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TNN | New Delhi | Jan 19, 2-017:: On the 27th anniversary of Pandits’ migration from the Kashmir valley due to escalating violence, noted Bollywood actor Anupam Kher Tuesday posted a poem dedicated to them.
He tweeted: “27yrs on we Kashmiri Pandits are still refugees in our own country. A protest poem about their Silent Scream. Do share.”
Kher, who’s a Kashmir Brahmin himself, says people have been suffering silence and he warned that “these voices will not be silent anymore”.
“Our silence will spread all over the world…just like salt in an ocean… Our silence will demand answer for the torcher we faced in our own homeland,” Kher recites in the video. The poem is written by Dr Sashi Shekhar Toshkani, a renowned Kashmiri poet.
“No Kashmiri Pandit can forget this day. Announcements were being made from masjids saying ‘Kashmiri Pandits, leave your house, you go.’ That night is unforgettable for our Kashmiri Pandit friends and relatives,” Kher told ANI.
“It’s been 27 years today. This exodus day is not celebrated, but remembered. It is an effort to make our voices reach to those ears who don’t want to hear this,” he added.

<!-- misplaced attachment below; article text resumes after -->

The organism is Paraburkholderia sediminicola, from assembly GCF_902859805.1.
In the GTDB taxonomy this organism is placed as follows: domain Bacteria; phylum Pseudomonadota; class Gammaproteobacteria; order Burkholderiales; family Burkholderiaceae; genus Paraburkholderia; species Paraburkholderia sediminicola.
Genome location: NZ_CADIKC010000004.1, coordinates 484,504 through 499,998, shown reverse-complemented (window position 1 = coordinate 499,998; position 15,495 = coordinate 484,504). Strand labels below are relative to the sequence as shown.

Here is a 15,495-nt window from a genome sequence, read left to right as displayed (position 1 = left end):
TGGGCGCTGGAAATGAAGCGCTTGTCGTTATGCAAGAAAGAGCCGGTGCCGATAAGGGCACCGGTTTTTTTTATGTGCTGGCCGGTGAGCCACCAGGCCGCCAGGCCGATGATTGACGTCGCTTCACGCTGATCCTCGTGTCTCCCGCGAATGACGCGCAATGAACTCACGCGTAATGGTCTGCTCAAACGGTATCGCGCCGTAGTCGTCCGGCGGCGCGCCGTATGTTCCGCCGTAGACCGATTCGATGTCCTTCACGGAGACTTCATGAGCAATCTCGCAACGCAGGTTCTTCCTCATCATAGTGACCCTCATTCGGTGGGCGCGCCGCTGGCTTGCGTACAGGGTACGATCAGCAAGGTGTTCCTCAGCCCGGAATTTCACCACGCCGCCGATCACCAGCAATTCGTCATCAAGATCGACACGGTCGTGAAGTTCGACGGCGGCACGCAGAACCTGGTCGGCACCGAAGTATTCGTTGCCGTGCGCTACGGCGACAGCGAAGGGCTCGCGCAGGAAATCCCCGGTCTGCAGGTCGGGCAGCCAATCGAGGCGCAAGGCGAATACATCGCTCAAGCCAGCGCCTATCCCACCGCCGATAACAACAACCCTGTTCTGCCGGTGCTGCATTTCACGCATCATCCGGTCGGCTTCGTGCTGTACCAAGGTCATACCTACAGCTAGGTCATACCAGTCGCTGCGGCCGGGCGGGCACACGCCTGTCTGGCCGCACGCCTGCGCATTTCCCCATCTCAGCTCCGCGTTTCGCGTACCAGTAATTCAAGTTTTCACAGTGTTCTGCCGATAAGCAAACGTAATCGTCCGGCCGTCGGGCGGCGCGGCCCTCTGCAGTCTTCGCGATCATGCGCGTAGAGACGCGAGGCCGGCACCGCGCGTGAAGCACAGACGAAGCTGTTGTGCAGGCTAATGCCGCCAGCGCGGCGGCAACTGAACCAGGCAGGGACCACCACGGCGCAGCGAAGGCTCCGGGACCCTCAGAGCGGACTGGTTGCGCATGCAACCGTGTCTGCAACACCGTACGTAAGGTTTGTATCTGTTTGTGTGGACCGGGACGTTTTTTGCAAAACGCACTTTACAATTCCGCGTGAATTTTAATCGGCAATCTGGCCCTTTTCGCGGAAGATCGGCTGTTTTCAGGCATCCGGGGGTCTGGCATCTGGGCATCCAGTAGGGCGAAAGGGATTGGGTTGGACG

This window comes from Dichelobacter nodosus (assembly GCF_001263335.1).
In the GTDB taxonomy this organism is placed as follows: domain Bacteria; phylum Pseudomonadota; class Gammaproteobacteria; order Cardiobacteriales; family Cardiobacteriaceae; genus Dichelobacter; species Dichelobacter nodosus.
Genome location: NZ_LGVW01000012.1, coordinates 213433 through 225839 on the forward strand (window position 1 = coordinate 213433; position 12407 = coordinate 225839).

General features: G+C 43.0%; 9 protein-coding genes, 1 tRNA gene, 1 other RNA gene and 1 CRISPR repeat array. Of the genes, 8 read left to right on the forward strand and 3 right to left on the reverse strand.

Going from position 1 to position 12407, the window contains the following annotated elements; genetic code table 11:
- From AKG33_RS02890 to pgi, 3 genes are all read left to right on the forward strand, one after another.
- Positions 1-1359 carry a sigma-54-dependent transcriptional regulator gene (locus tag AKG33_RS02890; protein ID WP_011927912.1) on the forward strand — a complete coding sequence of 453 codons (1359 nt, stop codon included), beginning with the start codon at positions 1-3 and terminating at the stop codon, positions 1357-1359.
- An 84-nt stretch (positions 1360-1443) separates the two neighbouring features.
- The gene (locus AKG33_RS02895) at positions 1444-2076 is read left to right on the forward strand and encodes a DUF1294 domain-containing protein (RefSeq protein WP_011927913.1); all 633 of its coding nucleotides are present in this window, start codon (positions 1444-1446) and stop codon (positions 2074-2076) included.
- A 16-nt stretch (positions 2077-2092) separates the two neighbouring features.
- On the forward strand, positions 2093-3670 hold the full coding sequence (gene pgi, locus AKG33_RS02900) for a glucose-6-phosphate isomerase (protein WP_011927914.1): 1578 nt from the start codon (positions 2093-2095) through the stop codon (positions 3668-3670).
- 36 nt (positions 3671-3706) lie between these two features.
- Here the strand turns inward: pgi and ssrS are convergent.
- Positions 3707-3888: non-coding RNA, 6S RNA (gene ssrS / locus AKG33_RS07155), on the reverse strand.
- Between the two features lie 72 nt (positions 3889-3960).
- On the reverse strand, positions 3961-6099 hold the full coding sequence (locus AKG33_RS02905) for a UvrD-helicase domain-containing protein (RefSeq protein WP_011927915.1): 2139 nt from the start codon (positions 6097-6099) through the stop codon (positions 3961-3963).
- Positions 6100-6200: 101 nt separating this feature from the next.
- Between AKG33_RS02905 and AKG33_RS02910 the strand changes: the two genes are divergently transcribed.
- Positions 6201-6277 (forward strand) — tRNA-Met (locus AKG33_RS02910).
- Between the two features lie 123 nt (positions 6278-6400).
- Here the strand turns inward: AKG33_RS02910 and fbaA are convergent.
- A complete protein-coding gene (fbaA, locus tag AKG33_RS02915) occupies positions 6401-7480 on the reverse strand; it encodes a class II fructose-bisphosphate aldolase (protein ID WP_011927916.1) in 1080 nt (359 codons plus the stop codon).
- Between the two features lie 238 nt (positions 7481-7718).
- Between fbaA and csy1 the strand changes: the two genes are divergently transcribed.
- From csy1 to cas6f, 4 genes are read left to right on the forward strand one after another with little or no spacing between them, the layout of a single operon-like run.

Kher was referring to January 19, 1990, when more than 60,000 Kashmir Pandit families migrated from the valley when Pakistan-backed militancy against the Indian government began. According to a report prepared by the J&K Police in 2008, more than twenty-four thousand families migrated from valley after militancy broke out in 1989.
The same report says 209 Pandits were killed in the Valley between 1989 and 2004. However, several Pandit organisations put the number of those killed in the thousands. Until now, no one has been punished for the killings, say Pandit activists.
Kashmiri Pandits are a minority in the Muslim majority Valley. Many reportedly started being killed by militants in 1990, prompting fearful Pandits to migrate to the plains of the peaceful Jammu region of the state. Every day, dozens of Pandit families would pick up whatever little they could and cross the Banihal tunnel to reach Jammu, where they had to live in camps and tents and in inhuman conditions.